Can Texting Lead To Better Concussion Treatments?
Text messaging can serve a variety of purposes, from casually chatting with friends to ordering a pizza, but what about monitoring concussion symptoms?
Some, like researcher Stephanie Huang think it could be a tool for providing more personalized health care.
Thanks to a grant from the Pittsburgh Emergency Medicine Foundation, the first-year student from Rutgers Robert Wood Johnson Medical School is coming to Pittsburgh to see if texting is a more effective way of getting patients to monitor their own concussion treatments.
“For how often concussions happen, we really don’t understand them as well as we should,” Huang said. “Hopefully, with this research we can get a better grasp on how to treat them and really prevent these symptoms that are effecting many of these patients.”
In May, Huang, along with Dr. Brian Suffoletto from the University of Pittsburgh School of Medicine, will begin a six-month study looking at the effects of cognitive and physical activity on concussion recovery and how patients could record and report that information via text.
Concussion patients enrolled in the study will receive the same text messages for 14 days: How many minutes of cognitive activity have you engaged in today and how many minutes of physical activity have you completed today?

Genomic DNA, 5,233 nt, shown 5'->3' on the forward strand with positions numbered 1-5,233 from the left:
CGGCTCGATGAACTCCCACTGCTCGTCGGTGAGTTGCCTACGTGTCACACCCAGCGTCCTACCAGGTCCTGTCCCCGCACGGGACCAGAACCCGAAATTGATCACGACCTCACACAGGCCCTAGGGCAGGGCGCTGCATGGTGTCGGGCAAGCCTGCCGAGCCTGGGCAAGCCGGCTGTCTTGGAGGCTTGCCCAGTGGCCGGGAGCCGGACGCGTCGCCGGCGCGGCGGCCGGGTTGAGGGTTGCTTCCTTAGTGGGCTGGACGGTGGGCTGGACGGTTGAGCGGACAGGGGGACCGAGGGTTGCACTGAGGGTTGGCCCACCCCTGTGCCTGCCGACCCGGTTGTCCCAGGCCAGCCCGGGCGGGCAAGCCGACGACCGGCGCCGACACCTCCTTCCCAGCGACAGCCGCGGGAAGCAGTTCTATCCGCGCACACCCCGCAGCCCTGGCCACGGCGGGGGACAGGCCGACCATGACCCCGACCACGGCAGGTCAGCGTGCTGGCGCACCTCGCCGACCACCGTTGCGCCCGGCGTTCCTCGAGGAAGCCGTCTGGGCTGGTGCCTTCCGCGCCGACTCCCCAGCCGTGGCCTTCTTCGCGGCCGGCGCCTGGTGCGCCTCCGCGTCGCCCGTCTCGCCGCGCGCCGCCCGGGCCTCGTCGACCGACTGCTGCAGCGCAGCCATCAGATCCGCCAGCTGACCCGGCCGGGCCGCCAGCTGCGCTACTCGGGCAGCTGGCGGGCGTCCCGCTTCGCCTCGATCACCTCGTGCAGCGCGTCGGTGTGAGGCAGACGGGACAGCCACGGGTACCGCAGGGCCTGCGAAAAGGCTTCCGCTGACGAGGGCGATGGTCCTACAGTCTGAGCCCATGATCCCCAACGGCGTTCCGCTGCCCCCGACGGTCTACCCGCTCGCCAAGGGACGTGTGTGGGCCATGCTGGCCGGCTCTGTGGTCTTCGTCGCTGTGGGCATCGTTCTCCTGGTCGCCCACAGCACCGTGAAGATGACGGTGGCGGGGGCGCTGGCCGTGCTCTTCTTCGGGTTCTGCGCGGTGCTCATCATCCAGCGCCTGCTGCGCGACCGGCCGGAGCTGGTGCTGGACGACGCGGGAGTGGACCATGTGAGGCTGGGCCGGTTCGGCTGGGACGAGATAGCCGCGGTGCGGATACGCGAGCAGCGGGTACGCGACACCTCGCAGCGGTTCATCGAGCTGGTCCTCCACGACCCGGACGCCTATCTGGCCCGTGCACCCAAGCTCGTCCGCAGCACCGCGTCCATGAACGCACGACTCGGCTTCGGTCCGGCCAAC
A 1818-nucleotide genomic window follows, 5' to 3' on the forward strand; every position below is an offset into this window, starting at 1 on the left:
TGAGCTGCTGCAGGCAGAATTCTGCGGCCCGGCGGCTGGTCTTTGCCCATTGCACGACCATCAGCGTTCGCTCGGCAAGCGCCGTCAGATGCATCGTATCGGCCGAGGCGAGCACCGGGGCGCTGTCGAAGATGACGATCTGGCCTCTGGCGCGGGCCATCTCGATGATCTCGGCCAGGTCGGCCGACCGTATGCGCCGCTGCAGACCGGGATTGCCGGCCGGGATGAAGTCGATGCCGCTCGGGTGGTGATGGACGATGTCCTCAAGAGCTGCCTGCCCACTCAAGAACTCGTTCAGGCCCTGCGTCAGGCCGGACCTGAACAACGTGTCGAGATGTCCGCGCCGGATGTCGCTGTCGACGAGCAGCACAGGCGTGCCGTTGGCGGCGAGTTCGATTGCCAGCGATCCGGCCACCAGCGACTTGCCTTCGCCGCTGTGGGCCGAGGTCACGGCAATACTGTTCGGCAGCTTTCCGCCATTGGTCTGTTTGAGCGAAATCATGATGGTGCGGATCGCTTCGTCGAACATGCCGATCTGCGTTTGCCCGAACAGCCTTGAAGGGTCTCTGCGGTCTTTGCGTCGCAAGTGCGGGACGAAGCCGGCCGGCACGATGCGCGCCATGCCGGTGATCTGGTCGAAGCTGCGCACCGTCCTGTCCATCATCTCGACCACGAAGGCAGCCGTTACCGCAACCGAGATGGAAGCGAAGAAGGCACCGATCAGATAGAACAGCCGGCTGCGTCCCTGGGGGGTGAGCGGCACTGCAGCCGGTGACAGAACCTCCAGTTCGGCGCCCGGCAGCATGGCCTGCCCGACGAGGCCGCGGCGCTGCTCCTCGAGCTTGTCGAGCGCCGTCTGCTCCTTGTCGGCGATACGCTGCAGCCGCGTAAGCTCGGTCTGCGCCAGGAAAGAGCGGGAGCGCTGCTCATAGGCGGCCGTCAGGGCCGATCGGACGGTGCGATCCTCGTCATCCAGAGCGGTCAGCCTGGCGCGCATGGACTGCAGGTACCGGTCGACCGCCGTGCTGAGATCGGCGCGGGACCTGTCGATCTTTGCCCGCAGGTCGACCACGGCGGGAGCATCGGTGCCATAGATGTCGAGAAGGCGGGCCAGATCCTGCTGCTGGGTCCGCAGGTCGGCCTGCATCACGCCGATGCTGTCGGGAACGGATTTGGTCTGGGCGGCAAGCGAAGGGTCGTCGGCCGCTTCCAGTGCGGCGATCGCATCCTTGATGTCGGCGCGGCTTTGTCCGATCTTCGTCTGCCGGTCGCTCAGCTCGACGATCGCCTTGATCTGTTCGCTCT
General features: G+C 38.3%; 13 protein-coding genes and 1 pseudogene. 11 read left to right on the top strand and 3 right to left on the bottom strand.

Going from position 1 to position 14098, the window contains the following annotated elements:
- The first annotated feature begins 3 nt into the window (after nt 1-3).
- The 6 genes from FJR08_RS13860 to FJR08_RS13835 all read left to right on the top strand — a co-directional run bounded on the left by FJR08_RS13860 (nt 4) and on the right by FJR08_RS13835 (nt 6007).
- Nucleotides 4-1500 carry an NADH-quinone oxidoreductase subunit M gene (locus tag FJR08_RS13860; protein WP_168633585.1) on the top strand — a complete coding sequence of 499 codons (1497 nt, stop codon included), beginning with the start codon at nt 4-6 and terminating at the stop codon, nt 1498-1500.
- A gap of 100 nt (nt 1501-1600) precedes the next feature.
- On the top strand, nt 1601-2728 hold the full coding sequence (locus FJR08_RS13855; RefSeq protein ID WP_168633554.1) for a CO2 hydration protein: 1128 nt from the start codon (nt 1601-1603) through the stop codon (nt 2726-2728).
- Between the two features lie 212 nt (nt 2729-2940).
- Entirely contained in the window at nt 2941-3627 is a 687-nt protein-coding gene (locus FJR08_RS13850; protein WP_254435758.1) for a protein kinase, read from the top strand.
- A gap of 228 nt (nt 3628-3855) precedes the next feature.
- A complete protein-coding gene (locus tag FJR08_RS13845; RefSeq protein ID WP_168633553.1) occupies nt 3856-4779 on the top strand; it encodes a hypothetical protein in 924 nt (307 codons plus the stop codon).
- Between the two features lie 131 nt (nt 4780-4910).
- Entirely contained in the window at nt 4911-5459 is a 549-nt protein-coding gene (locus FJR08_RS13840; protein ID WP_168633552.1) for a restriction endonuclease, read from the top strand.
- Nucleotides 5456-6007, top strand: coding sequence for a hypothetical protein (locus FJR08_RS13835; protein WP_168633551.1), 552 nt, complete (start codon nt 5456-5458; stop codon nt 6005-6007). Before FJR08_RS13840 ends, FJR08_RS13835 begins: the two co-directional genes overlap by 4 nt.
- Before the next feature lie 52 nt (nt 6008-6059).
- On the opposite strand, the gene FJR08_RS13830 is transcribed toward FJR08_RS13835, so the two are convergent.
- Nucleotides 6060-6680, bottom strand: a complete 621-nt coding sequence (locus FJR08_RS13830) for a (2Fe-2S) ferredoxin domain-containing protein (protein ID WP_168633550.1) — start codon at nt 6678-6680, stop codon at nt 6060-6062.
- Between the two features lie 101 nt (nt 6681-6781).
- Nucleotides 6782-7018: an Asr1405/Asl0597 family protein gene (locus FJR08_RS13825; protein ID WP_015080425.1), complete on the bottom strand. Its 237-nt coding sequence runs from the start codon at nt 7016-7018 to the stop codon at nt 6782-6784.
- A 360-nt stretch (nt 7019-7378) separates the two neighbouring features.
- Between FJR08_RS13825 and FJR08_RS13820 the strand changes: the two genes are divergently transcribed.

If patients respond positively to either of those questions, they will be sent a second series of messages asking if those activities caused nausea or a worsening of concussion symptoms.
If successful, Huang said texting could lead to better, more personalized concussion treatments.
“This is a really new way to link patients with providers and researchers,” she said. “So, instead of having to have patients come in to follow up with them and figure out what they’re symptoms are or to call them, we can actually just send a text message and get an instant response.”
But Huang admits the study could be flawed.
“There are some concerns with whether there will be less response if it’s through text messaging because some people don’t answer their phones,” she said. “I think it’ll be similar to what’s already been done, but just more efficient and more convenient.”
While most patients can expect a full recovery, 25 to 35 percent of patients with concussions in the United States report feeling symptoms three to six months after the initial injury. Between 5 and 15 percent have persistent disability and dysfunction, according to the Brain Injury Journal.